Wednesday, January 06, 2010

Feast of the Epiphany

Mantegna's Adoration of the Magi is explored here. It's in the Getty collection. From the Bible Archaeology Review comes a helpful article by Robin Jensen, "Witnessing the Divine: the Magi in Art and Literature." She makes several useful points:
  • Neither their names, their number (three), their physical descriptions nor the date of the magi’s arrival appears in the Bible. Over time these cherished traditions were added to the brief gospel narrative, probably first through oral tradition. By the fourth century, the magi’s arrival was celebrated as the Feast of Epiphany on January 6 (12 days after Jesus’ birth on December 25). (Even today, in some parts of the Christian world, January 6, rather than December 25, is a time for exchanging presents, in commemoration of the gifts of the magi.)
  • Their assumed number was undoubtedly derived from the three gifts presented to Jesus in Matthew. The number wasn’t always taken for granted, however. A wall painting in the Roman catacomb of Domitilla shows four magi; one in the catacomb of Peter and Marcellinus depicts two. A variety of Syrian documents name twelve.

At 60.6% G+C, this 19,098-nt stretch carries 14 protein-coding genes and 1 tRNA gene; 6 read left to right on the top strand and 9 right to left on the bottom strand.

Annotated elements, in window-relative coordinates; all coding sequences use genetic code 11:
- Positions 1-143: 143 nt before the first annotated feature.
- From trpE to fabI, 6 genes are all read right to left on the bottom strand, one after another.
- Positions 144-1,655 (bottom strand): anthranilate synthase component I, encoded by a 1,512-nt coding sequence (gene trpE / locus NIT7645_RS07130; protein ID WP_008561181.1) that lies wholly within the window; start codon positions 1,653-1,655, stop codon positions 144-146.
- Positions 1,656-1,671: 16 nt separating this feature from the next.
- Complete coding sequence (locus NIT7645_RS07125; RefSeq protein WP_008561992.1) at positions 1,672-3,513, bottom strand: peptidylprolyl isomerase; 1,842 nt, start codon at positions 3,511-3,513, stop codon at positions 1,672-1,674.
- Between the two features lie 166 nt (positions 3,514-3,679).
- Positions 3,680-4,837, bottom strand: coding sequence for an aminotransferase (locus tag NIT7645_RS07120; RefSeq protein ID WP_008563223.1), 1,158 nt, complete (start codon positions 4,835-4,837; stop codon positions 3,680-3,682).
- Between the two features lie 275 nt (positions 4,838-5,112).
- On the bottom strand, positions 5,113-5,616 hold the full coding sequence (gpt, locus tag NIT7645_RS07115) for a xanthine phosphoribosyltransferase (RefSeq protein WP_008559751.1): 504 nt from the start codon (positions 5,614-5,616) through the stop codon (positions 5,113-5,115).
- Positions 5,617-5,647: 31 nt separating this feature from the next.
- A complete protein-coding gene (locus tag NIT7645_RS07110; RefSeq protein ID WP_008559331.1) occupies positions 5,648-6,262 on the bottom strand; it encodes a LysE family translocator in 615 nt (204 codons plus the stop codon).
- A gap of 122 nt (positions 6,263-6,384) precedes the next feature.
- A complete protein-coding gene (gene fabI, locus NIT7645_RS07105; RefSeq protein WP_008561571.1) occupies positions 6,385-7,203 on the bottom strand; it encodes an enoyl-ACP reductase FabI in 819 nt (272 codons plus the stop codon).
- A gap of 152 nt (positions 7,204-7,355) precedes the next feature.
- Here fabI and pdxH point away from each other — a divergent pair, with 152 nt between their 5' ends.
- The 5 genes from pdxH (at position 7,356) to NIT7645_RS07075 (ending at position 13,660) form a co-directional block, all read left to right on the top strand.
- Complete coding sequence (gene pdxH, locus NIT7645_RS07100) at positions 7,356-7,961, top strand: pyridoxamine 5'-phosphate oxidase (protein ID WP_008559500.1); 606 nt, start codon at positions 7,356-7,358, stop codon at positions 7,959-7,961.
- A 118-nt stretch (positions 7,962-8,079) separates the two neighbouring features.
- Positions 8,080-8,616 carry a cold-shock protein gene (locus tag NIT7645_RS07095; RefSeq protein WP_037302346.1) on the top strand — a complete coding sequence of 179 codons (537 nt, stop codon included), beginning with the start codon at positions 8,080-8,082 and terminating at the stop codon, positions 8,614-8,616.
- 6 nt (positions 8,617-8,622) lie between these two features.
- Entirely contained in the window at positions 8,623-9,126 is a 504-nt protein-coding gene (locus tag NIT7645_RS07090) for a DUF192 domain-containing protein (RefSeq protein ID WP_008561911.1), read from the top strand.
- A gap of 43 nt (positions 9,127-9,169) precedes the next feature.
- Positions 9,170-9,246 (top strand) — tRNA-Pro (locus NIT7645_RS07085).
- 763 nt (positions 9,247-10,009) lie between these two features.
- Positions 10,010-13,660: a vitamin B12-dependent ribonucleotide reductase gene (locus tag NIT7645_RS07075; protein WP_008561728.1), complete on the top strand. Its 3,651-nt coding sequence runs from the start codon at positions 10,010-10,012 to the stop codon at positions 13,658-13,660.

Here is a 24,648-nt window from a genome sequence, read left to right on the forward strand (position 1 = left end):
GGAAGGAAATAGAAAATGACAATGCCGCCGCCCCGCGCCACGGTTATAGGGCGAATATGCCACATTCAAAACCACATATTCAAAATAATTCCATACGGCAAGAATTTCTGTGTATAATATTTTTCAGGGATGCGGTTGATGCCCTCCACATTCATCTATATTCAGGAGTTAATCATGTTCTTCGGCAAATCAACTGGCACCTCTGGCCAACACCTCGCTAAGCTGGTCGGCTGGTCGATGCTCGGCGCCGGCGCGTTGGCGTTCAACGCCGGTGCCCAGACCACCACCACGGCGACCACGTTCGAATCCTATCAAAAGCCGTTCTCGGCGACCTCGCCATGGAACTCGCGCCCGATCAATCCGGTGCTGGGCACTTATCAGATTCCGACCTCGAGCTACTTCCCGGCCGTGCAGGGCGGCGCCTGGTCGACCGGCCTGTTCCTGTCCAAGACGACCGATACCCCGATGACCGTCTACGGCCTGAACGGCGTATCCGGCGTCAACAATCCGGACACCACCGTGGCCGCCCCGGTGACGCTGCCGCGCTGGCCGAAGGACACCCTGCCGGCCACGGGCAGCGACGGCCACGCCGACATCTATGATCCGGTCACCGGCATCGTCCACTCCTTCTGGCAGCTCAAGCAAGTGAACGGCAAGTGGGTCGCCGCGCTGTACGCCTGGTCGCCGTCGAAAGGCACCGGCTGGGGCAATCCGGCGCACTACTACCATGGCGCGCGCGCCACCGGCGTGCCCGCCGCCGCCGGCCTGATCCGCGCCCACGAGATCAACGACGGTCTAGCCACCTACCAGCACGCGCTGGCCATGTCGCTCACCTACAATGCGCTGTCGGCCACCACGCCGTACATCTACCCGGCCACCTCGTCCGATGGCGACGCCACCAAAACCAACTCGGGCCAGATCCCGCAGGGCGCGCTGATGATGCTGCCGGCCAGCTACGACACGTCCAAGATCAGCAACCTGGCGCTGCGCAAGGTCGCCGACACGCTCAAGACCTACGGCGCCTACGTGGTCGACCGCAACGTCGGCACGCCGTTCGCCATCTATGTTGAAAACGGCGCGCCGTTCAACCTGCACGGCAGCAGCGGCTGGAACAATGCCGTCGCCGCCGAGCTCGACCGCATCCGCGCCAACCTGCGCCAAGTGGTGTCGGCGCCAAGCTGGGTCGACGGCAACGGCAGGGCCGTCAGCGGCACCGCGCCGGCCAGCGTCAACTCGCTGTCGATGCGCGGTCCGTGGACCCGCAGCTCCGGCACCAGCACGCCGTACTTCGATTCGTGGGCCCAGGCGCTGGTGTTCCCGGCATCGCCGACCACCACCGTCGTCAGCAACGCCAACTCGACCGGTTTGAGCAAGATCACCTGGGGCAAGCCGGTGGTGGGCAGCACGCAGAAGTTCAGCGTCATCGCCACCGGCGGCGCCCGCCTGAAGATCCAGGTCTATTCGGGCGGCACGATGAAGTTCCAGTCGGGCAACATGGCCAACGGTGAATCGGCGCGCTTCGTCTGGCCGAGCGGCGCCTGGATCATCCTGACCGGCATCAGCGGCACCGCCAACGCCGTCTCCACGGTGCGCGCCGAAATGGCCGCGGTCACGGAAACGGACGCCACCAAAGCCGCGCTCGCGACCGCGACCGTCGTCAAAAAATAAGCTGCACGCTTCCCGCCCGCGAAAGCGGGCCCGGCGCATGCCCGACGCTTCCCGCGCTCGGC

• The names and nationalities of the magi also varied throughout the world, especially in the East. An Armenian infancy gospel from about 500 lists them as Melkon, King of Persia; Gaspar, King of India; and Baldassar, King of Arabia—and is thus closest to the Melchior, Caspar (or Gaspar) and Balthassar of the medieval Latin church.
If Origen is correct that the Magi were the first to recognize Jesus as Messiah, isn't it salutary to remember on the Feast of the Epiphany that those recognized as outsiders have insights into and claims upon Jesus that predate ours?

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